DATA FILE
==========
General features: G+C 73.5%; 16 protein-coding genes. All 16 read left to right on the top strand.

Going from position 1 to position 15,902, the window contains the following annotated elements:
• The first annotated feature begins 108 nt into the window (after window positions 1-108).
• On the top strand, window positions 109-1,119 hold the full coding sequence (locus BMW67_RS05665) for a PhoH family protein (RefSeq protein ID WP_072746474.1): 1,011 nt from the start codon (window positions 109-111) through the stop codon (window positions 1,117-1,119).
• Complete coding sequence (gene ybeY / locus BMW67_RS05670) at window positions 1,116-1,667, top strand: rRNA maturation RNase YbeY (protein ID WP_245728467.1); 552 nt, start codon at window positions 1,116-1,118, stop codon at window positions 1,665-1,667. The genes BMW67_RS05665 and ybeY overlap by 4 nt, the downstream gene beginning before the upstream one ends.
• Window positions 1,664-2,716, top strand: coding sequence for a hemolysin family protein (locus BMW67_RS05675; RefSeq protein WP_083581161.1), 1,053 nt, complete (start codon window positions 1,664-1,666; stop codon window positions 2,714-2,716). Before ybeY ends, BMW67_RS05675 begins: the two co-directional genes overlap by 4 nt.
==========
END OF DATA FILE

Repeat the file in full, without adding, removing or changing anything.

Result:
General features: G+C 73.5%; 16 protein-coding genes. All 16 read left to right on the top strand.

Going from position 1 to position 15,902, the window contains the following annotated elements:
• The first annotated feature begins 108 nt into the window (after window positions 1-108).
• On the top strand, window positions 109-1,119 hold the full coding sequence (locus BMW67_RS05665) for a PhoH family protein (RefSeq protein ID WP_072746474.1): 1,011 nt from the start codon (window positions 109-111) through the stop codon (window positions 1,117-1,119).
• Complete coding sequence (gene ybeY / locus BMW67_RS05670) at window positions 1,116-1,667, top strand: rRNA maturation RNase YbeY (protein ID WP_245728467.1); 552 nt, start codon at window positions 1,116-1,118, stop codon at window positions 1,665-1,667. The genes BMW67_RS05665 and ybeY overlap by 4 nt, the downstream gene beginning before the upstream one ends.
• Window positions 1,664-2,716, top strand: coding sequence for a hemolysin family protein (locus BMW67_RS05675; RefSeq protein WP_083581161.1), 1,053 nt, complete (start codon window positions 1,664-1,666; stop codon window positions 2,714-2,716). Before ybeY ends, BMW67_RS05675 begins: the two co-directional genes overlap by 4 nt.